Kate Nicholas: Insult gives ‘PR stunt’ a new meaning

I could almost hear the collective intake of breath throughout the PR industry last Sunday, when a US official described three suicides at the Guantanamo prison camp in Cuba as a PR stunt.

It was, ironically, the US deputy assistant secretary of state for public diplomacy, Colleen Graffy, who told the BBC World Service that the suicides were ‘a good PR move to draw attention’.

In fact, she may have been right, in that the move may well draw attention to the plight of the long-term residents of Guantanamo, but what was so utterly distasteful about the statement was the way in which it tried to dismiss the tragic deaths by referring to an activity seen by Graffy as underhand, manipulative and shoddy – ie, PR.

Before the letters flood in, I should make clear that in the circumstance I couldn’t give a fig about the bruised egos of PR professionals who may feel that the reference to their craft somehow demeans them.  I am far more concerned about the cynicism of an administration that will seek to offset the blame for the deaths of three young men in this manner.

So let’s just have a look at exactly what Graffy was accusing these men of. The OED defines a stunt as:

  1. an action displaying spectacular skill and daring; 
  2. something unusual done to attract attention. 

Public relations is defined by the CIPR as the discipline that looks after reputation, ie the result of what you do and say, and what others say about you, with the aim of earning understanding and support, and influencing opinion and behaviour.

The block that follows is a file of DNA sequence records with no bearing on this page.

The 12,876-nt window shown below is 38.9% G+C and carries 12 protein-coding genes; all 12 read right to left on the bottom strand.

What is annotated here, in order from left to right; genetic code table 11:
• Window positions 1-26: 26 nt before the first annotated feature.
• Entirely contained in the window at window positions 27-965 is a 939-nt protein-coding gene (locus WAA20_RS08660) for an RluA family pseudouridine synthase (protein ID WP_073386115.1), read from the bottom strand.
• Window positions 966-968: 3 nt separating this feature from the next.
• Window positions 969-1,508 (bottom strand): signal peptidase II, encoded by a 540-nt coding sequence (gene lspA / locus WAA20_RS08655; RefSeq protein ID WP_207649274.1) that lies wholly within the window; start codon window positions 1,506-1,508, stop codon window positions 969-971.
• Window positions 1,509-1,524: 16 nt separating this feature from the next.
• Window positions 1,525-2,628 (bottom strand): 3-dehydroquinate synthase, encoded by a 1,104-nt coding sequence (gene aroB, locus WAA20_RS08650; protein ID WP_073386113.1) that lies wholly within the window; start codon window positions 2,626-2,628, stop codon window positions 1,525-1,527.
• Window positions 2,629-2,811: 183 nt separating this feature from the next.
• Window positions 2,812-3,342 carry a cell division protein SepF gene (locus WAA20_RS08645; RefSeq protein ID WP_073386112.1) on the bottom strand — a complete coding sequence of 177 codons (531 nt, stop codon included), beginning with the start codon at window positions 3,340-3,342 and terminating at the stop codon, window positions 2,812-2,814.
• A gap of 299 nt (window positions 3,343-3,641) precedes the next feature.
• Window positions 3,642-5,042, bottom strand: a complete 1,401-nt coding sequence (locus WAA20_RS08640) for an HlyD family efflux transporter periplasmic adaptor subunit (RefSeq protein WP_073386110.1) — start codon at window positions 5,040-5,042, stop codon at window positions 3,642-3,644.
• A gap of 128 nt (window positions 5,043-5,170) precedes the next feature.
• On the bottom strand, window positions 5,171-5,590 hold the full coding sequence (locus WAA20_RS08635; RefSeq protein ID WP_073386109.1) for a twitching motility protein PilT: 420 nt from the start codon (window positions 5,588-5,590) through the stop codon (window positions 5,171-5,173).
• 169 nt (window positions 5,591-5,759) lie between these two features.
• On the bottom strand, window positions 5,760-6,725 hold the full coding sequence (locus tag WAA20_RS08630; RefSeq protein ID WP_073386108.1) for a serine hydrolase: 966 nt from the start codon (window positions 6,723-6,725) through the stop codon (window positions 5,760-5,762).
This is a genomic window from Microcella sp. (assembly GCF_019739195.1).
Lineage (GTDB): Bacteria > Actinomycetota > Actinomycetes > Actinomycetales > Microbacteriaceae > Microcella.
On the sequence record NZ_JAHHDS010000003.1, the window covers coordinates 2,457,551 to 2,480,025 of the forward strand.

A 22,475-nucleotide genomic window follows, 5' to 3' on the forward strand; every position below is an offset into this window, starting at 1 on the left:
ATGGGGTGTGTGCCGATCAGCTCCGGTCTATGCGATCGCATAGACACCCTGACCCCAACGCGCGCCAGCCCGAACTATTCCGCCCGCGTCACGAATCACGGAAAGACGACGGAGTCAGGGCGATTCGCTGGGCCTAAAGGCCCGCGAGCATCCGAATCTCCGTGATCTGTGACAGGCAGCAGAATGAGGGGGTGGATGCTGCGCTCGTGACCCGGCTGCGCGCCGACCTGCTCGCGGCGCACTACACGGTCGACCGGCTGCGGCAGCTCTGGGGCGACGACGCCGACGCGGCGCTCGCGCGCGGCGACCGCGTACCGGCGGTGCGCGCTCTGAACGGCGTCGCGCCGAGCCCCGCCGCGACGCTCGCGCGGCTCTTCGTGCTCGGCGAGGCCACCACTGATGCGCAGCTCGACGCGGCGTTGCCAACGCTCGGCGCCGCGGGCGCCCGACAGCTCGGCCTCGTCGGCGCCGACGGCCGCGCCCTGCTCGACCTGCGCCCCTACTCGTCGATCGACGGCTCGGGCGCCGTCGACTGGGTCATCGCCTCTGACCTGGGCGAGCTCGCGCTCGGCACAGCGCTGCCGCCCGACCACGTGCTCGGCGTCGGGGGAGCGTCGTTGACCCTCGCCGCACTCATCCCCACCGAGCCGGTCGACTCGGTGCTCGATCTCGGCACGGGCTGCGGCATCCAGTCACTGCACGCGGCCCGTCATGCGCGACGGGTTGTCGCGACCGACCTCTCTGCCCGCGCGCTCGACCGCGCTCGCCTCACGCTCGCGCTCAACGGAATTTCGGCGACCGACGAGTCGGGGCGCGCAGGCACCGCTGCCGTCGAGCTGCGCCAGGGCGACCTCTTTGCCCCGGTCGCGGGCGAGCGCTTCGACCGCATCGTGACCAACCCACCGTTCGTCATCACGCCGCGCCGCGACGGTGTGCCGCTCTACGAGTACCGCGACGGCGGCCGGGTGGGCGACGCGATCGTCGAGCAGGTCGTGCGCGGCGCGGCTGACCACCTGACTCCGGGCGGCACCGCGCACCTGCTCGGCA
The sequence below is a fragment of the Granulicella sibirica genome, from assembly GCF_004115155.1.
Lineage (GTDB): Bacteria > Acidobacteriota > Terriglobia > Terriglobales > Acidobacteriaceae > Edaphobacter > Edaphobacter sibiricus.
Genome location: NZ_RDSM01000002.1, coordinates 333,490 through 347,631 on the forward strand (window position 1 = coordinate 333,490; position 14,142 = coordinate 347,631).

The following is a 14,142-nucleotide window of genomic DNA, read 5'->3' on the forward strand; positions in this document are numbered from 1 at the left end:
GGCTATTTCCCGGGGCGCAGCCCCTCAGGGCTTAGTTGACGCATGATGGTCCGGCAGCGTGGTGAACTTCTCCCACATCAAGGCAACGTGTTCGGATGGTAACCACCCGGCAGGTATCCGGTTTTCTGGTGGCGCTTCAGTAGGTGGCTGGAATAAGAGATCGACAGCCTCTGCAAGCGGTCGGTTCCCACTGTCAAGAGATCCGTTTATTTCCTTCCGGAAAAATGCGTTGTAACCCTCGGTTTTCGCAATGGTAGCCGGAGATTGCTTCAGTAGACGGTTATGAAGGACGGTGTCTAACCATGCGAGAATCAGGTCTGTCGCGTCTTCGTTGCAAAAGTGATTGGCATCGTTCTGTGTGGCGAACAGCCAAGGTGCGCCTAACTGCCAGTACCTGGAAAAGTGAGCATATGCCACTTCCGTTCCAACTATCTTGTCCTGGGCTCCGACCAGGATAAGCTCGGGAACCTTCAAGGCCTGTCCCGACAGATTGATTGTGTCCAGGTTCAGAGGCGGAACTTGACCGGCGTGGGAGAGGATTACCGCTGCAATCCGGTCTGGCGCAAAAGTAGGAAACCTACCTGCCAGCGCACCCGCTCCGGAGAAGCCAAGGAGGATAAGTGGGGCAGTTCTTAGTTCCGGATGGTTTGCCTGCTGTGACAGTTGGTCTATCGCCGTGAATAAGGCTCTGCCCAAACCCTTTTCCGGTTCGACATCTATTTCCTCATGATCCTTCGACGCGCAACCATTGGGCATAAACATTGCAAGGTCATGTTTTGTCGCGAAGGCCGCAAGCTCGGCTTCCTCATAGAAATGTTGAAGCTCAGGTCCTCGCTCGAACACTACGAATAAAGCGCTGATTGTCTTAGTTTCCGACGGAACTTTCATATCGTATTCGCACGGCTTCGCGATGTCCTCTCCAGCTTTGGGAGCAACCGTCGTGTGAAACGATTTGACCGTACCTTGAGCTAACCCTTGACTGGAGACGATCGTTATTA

Put the two together and you have an action displaying what could be considered considerable daring or courage. Certainly an unusual move, even in the hell hole of Guantanamo. 

Suicide as protest does not fit with Western or Christian thinking, and should never be condoned. And as Graffy was at pains to point out, they did not need to take their lives to protest their situation, having access as they did to lawyers. But perhaps like Quang Doc – the monk who began the series of self-immolations by Buddhist monks in protest at the Vietnam war – they could simply find no other way to be heard.

We will never know whether it was simply despair that drove these men to take their lives or whether, as Graffy suggests, they did so to attract attention, with the aim of earning understanding and influencing opinion. But I believe that when you look at the real meaning of the term ‘PR stunt’, its application to this sad act should be seen as one of respect rather than denigration.


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